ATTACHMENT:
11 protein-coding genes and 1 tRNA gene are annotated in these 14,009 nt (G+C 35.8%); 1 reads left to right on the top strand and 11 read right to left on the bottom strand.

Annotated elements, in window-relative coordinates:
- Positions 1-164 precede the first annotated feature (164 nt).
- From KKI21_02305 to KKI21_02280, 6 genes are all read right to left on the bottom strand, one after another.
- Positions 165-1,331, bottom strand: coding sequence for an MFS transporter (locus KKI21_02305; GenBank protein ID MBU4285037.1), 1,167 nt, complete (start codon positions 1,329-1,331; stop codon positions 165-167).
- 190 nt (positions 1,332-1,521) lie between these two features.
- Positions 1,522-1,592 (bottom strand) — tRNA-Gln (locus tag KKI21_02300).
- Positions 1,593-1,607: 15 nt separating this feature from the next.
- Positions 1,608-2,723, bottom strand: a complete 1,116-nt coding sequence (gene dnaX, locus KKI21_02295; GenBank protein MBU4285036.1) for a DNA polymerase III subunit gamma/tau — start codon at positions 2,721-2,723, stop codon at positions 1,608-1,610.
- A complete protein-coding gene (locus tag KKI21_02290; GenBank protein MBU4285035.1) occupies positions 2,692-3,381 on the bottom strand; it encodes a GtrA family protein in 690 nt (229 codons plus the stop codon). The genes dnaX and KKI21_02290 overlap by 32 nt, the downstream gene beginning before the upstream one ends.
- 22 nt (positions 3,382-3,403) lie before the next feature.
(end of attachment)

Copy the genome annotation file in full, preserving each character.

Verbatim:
11 protein-coding genes and 1 tRNA gene are annotated in these 14,009 nt (G+C 35.8%); 1 reads left to right on the top strand and 11 read right to left on the bottom strand.

Annotated elements, in window-relative coordinates:
- Positions 1-164 precede the first annotated feature (164 nt).
- From KKI21_02305 to KKI21_02280, 6 genes are all read right to left on the bottom strand, one after another.
- Positions 165-1,331, bottom strand: coding sequence for an MFS transporter (locus KKI21_02305; GenBank protein ID MBU4285037.1), 1,167 nt, complete (start codon positions 1,329-1,331; stop codon positions 165-167).
- 190 nt (positions 1,332-1,521) lie between these two features.
- Positions 1,522-1,592 (bottom strand) — tRNA-Gln (locus tag KKI21_02300).
- Positions 1,593-1,607: 15 nt separating this feature from the next.
- Positions 1,608-2,723, bottom strand: a complete 1,116-nt coding sequence (gene dnaX, locus KKI21_02295; GenBank protein MBU4285036.1) for a DNA polymerase III subunit gamma/tau — start codon at positions 2,721-2,723, stop codon at positions 1,608-1,610.
- A complete protein-coding gene (locus tag KKI21_02290; GenBank protein MBU4285035.1) occupies positions 2,692-3,381 on the bottom strand; it encodes a GtrA family protein in 690 nt (229 codons plus the stop codon). The genes dnaX and KKI21_02290 overlap by 32 nt, the downstream gene beginning before the upstream one ends.
- 22 nt (positions 3,382-3,403) lie before the next feature.